It goes without saying that first quarter GDP output, at -0.2, was plagued by several things, including bad winter to begin the year…again, which dinted consumer spending to a certain extent, coupled with what the Department of Commerce said was a deceleration in personal consumption expenditures (see consumer spending reference above), sluggish demand, and a strong U.S. dollar, too.
Not to be overlooked, though, in the low Q1 GDP numbers is the effect of the West Coast port labor dispute, which, to a degree, is over, with the Pacific Maritime Association and the International Longshore and Warehouse Union ratifying a new deal in May, following months of disruption between the parties which, in turn, had a major impact of port throughput, congestion and operations, the country’s supply chain, and the economy, of course.
Taking the West Coast port labor situation a step further in terms of its impact on first quarter economic growth or lack thereof, data from the Federal Reserve Bank of New York shows that the aftereffects of what was truly a tenuous situation at times truly weighed on U.S. economic growth.
Consider this from the Federal Reserve Bank of New York’s “Liberty Street Economics” blog: “Although the dispute started as early as July 2014, major disruptions to international trade did not surface until 2015:Q1. By that time, export and import growth through the West Coast ports in the first quarter were 14 percentage points to 20 percentage points lower than growth through other ports.”
It also pointed out that West Coast ports’ imports and exports paid the price, with exports down 20.5 percent and imports off 9 percent in the first quarter, which were describe by the bank as substantially larger declines in comparison to previous quarters and steeper shipment declines than any other mode of transportation.
Those declines were apparent to be sure based alone on the myriad supply chain-related issues experienced at West Coast ports, which saw many shippers re-routing cargo through East Coast ports, for example, and other related contingency plans to ensure products were in transit and on time and doing what was needed to minimize delays.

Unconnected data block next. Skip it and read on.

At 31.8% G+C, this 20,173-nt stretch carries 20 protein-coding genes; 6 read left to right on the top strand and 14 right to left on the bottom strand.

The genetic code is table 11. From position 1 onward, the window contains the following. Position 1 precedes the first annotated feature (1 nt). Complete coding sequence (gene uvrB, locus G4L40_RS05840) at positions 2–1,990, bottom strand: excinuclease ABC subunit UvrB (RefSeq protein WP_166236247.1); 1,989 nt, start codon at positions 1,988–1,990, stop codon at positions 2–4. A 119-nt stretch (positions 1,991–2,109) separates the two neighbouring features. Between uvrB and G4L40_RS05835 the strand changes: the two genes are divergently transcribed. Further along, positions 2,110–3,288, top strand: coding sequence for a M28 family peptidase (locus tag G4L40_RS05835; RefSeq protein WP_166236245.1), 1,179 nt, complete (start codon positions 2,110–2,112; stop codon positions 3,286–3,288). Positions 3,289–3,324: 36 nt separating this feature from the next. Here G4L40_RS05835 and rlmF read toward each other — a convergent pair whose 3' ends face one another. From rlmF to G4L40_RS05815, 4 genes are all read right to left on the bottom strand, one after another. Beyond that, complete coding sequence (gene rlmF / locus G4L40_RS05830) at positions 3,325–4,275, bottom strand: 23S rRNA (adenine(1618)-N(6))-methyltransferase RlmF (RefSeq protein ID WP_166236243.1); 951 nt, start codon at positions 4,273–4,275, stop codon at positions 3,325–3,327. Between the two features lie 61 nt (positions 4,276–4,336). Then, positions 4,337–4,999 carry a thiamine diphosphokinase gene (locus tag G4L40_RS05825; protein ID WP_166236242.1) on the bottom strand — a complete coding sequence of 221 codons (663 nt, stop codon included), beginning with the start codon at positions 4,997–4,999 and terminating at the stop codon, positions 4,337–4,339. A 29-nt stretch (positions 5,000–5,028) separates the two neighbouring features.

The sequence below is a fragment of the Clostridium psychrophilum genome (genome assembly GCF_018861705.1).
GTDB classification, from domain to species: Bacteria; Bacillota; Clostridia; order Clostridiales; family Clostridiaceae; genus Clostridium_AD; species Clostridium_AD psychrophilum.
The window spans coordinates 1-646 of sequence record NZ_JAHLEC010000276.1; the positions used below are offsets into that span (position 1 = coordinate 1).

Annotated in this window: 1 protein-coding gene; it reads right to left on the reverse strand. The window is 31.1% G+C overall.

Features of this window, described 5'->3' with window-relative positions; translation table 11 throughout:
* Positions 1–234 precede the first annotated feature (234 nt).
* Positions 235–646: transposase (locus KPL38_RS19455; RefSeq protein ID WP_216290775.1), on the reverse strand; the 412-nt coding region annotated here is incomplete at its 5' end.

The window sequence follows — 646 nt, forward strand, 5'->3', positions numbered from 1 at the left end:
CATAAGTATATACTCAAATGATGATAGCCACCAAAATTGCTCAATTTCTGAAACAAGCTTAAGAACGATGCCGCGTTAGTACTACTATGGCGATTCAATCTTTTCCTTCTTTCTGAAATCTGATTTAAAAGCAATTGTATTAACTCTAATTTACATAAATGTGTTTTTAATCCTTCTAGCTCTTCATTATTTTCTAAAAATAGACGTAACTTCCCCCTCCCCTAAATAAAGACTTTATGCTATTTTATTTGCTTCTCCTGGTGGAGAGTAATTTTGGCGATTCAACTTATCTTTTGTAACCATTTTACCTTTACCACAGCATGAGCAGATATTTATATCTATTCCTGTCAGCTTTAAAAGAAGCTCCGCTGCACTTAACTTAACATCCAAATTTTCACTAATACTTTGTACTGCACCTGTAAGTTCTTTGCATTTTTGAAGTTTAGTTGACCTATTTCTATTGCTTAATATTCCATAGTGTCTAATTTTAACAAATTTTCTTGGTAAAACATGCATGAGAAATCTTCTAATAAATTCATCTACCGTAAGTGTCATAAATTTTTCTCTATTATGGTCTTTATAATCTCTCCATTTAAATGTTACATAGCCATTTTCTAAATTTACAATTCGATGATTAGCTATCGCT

All told, the Federal Reserve Bank of New York determined that the West Coast port labor disruption probably slowed Q1 real export growth by 1.5 percent, and in terms of the contribution to net exports to real GDP growth it would equate to a 0.2 percent decline in GDP.
While a 0.2 percent decline in GDP appears to be minimal on the surface, it is pretty significant and had a deal not been reached at the West Coast ports, it very well could have been an ongoing issue in the coming months and quarters, but, fortunately, that is not the case. But at the same time that by no stretch means that challenges still remain.
Now that the dust has somewhat settled out West, the question becomes: what happens now? Some of “what’s next” could be the shifting of at least some previous West Coast-bound cargo to the East Coast.
That was made clear by maritime consultancy Hackett Associates Founder Ben Hackett in his editorial in the Port Tracker report he co-publishes with the National Retail Federation.
Hackett explained that East Coast growth remains strong and is likely because of the shifting of some cargo via the Suez Canal along with improved trade with Europe. Conversely, he pointed out that even with the disparity in coastal growth rates, he is seeing the West Coast slowly regain market share while being below the 61-39 percent split compared to the East Coast in 2014 and the 63-37 percent split every year between 2008-2013, save for one.
In an interview, Hackett explained that while West Coast port operations are beginning to resemble something closer to normal, there are also still some hiccups, too.
One example of that, he said, was the recent news that the G6 Alliance, which includes ocean carriers APL, Hapag-Lloyd, Hyundai Merchant Marine, Mitsui O.S.K. Lines, NYK, and Orient Overseas Container Line and serves Europe-ASIA, Transpacific and Transatlantic trade routes while employing 240 vessels and serving more than 60 ports in three major trade lanes, recently canceled four upcoming calls to the Port of Oakland, citing “severe delays” as reported in the Wall Street Journal.
“It is a slow process of coming back [for the West Coast ports],” said Hackett. “That was we have ascertained in terms of changing market share, with things slowly coming back to the West Coast.”
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